“There’s always next year.”
It’s a mantra you’ll hear in every small-town coffee shop or gathering place around the world. Farmers are eternal optimists. They must be. How else do you spend money you likely have to borrow, to put a crop in the ground and then just wait, hope and pray that Mother Nature isn’t off her meds this year?? There’s no other industry, that I’m aware of, that is so full of perils, all of them leading to a level of personal and financial risk that is unimaginable in other business models. Nothing is guaranteed. Not the sun, the rain, the lack of hail-packed thunderheads in July & August, or the price of the commodity they’re trying to grow and sell.
The current hot topic is the price of inputs. Fertilizer prices are at the forefront of conversations with almost every farmer or rancher.
Pesticides are taking a back seat for now, but as more guys begin talking with their retailer to plan for the coming year, they are going to be suffering from some sticker shock. Not to mention that many products are expected to be in short supply due to production problems caused by staffing issues and access to active ingredients from overseas.
The instinctive thing to do in these situations is to spend less. That’s just human nature. We have a setback, and we are reluctant to stick our necks out quite so far, the next time. The problem with spending less, and thereby putting less into our crops, is that we are immediately putting limits on what we can earn at the end of the crop cycle. Fertilizer is often the first thing to be scrutinized as the results or effects of it can be somewhat intangible. By intangible I mean, do you know for sure that those 5 extra lbs of nitrogen (N) resulted in increased yield, or higher protein? Did the 10 lbs of phosphate (P) result in better pea nodulation? And then there’s the fact that, for any of that to be any good at all, it still needs to rain.
According to Wikipedia: “Liebig’s law of the minimum … is a principle developed in agricultural science by Carl Sprengel (1840) and later popularized by Justus von Liebig. It states that growth is dictated not by total resources available, but by the scarcest resource (limiting factor).” Basically, if you’re short on one ingredient, none of the other things available will be used. That will always result in lost yield and lost revenue.
The solution? Well, I’m not sure that there’s an easy answer, but I can suggest one way to make sure that you’re not spending money you don’t need to, and that’s a soil test. Once you KNOW what’s in your soil (as opposed to guessing) you can then make an educated decision as to where your fertilizer budget is best spent.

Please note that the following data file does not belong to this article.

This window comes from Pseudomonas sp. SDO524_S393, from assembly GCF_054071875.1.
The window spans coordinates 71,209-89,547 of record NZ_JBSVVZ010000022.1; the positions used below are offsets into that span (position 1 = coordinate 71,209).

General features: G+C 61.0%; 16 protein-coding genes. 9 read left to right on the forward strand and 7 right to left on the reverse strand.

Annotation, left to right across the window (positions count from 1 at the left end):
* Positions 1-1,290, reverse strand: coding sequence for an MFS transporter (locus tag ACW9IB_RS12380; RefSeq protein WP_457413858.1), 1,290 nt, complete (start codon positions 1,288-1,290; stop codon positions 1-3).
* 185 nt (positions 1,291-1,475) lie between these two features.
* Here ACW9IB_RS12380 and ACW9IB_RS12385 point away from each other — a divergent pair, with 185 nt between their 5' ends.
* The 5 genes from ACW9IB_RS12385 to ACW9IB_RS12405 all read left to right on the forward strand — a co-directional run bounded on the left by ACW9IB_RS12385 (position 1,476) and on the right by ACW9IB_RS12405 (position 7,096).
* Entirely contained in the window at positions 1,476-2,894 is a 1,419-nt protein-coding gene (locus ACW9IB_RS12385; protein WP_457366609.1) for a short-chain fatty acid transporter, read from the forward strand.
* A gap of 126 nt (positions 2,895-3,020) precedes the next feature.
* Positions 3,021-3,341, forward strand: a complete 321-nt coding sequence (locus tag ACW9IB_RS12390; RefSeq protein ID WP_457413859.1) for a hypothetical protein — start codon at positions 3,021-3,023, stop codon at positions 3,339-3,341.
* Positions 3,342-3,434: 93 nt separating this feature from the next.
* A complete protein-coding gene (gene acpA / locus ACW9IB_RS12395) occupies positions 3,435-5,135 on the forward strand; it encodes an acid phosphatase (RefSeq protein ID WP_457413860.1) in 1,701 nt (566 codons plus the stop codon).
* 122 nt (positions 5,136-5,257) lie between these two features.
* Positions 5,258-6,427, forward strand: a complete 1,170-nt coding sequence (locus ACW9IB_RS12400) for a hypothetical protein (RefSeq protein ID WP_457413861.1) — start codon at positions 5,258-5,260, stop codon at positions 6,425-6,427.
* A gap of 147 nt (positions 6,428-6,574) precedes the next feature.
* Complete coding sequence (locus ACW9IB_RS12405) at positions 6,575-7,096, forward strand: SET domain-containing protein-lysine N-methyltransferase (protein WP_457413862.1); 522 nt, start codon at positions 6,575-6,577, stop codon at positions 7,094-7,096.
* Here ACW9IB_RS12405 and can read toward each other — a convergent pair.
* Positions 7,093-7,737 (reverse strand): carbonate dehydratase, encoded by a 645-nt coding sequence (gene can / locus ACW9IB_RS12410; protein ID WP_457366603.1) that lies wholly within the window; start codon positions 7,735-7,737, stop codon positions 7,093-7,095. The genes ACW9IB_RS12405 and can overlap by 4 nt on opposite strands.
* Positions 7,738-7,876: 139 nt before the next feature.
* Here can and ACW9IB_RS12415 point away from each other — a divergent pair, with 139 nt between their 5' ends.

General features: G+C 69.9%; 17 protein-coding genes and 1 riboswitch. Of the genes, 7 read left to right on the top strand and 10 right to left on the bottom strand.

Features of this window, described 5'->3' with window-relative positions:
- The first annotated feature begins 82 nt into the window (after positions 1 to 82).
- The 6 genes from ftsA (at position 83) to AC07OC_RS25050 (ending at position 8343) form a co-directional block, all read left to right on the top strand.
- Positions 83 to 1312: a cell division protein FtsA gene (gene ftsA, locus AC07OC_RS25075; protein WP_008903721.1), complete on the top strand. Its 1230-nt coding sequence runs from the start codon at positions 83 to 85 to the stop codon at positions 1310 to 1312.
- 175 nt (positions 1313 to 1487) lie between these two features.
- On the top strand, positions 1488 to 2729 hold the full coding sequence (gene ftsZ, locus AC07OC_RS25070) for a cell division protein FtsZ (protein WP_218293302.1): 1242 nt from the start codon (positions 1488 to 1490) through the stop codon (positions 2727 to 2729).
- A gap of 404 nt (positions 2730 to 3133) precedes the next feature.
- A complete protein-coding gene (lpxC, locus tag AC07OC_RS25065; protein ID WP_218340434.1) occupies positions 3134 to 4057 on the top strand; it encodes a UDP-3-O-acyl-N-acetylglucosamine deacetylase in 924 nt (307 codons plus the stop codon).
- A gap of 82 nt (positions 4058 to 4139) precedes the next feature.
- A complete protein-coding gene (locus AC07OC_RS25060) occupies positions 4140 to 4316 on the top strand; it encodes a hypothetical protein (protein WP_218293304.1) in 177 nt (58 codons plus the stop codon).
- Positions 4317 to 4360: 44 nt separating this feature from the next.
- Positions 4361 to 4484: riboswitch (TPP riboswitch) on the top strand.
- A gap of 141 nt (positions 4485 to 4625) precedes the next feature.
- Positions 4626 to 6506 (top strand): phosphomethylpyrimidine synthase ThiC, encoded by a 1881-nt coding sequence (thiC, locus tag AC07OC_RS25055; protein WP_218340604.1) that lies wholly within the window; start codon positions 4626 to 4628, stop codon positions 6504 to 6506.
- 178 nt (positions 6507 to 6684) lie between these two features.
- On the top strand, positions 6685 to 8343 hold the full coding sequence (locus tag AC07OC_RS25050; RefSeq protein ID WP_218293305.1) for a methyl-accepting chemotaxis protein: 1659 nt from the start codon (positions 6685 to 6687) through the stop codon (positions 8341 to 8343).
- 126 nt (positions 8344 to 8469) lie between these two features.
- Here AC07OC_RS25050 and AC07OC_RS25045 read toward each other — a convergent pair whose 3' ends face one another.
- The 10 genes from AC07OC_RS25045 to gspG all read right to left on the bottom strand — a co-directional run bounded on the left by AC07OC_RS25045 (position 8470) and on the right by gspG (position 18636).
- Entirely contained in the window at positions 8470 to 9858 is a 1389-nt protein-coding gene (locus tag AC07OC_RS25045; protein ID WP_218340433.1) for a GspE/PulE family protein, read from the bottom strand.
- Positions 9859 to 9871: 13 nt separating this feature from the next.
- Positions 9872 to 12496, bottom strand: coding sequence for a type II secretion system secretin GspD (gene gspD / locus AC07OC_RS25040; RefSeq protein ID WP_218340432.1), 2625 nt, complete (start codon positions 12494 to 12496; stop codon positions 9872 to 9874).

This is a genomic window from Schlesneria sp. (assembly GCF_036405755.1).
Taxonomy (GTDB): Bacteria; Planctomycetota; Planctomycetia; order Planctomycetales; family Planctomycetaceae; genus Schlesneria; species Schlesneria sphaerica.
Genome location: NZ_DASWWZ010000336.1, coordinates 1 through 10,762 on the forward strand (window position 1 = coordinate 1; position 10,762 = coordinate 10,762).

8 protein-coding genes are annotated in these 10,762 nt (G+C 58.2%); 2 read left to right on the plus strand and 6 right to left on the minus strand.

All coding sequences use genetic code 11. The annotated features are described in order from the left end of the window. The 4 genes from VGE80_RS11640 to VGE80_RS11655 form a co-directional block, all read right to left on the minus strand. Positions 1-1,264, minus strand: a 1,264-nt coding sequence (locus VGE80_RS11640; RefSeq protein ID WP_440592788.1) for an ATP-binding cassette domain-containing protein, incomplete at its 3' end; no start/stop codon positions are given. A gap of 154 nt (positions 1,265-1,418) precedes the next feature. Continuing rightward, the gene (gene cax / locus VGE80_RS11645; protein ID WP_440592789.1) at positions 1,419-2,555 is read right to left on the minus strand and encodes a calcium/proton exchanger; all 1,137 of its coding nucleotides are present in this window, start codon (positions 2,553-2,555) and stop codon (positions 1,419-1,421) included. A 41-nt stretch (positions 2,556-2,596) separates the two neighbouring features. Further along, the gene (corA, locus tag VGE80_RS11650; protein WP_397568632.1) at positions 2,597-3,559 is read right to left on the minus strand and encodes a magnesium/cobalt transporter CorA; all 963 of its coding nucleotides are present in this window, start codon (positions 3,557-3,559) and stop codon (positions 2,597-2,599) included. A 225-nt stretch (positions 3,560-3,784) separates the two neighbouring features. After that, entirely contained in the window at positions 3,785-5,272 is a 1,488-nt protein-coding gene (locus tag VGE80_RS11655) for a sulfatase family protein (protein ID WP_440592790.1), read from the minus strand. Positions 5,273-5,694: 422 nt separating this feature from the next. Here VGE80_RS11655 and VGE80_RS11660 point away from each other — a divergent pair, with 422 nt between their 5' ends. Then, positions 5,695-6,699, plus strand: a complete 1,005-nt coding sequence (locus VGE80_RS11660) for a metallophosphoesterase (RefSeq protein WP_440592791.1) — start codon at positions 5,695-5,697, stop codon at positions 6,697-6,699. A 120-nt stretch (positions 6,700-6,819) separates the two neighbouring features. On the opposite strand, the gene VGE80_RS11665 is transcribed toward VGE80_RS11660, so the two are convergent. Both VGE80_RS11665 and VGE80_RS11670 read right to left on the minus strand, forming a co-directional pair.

Soil tests can be arranged through many retailers and independent agronomists and are MUCH cheaper than buying fertilizer you may not need this year. With a very basic test starting at about $40 and more complex tests or multiple soil depths going up to $300+, that’s still an affordable investment. Keep in mind that soil testing isn’t perfect, but it is SO much better than a guess.
With poor rainfall across most of the prairies last year, and pockets that haven’t seen adequate rain in several years, expectations are that there should be a lot of nitrogen still left in the soil. After all, there wasn’t a big crop to use it all up, and there wasn’t enough rain to leach it out of the top of the soil profile, right? Maybe. Then again, maybe not. There are a number of factors that can influence nitrogen levels and plant uptake, straw decomposition, soil mycorrhiza, leaching, and volatilization are just the tip of the iceberg. Be sure to make arrangements for soil samples to be taken long before spring arrives. Samples are best done in cool soils and you need to be ready to start seeding once it does warm up. Don’t wait!
Once you get your soil tests back, sit down with your agronomist and make a plan. This plan will start with how many bushels of yield you’d LIKE to get and knowing how many bushels you NEED to get. Bills come due regardless of rainfall, so make sure you’re aware of what your farm needs, financially, to be sustainable and solvent for next year.
Setting yield goals and knowing that your crop fertility plan can meet those goals is the first step. Once you know what the goals are, and what’s in your soil, then you can plan for the fertilizer blend(s) that you may need. Be prepared to adjust fertilizer blends by crop type at the very least, and possibly by field, if really necessary. A blanket formulation from one end of your farm to the other is rarely the best course of action and the days of 34-17-0 being the answer are long gone.
There’s almost no end to the number of factors you could consider but start small and work your way up. Keep in mind that fertilizer placement, timing of application and seed bed utilization can also make significant differences in how effective your fertilizer dollars are used. There are lots of good resources out there to help you focus on the right part of these equations. Alberta Agriculture has a very good resource document that can help you figure out exactly how much fertilizer you need – Alberta Fertilizer Guide
Saskatchewan Agriculture has a whole page of topics with each macro nutrient (N, P, K, S) being addressed separately, in addition to lots of other soil and fertility issues – Soils, Fertility and Nutrients
At the end of the day, no single plan, blend or formula will work for everyone. Invest a little money in testing so you have an idea of where you’re starting, instead of guessing, and adjust your plans according to needs (either financially or agronomically).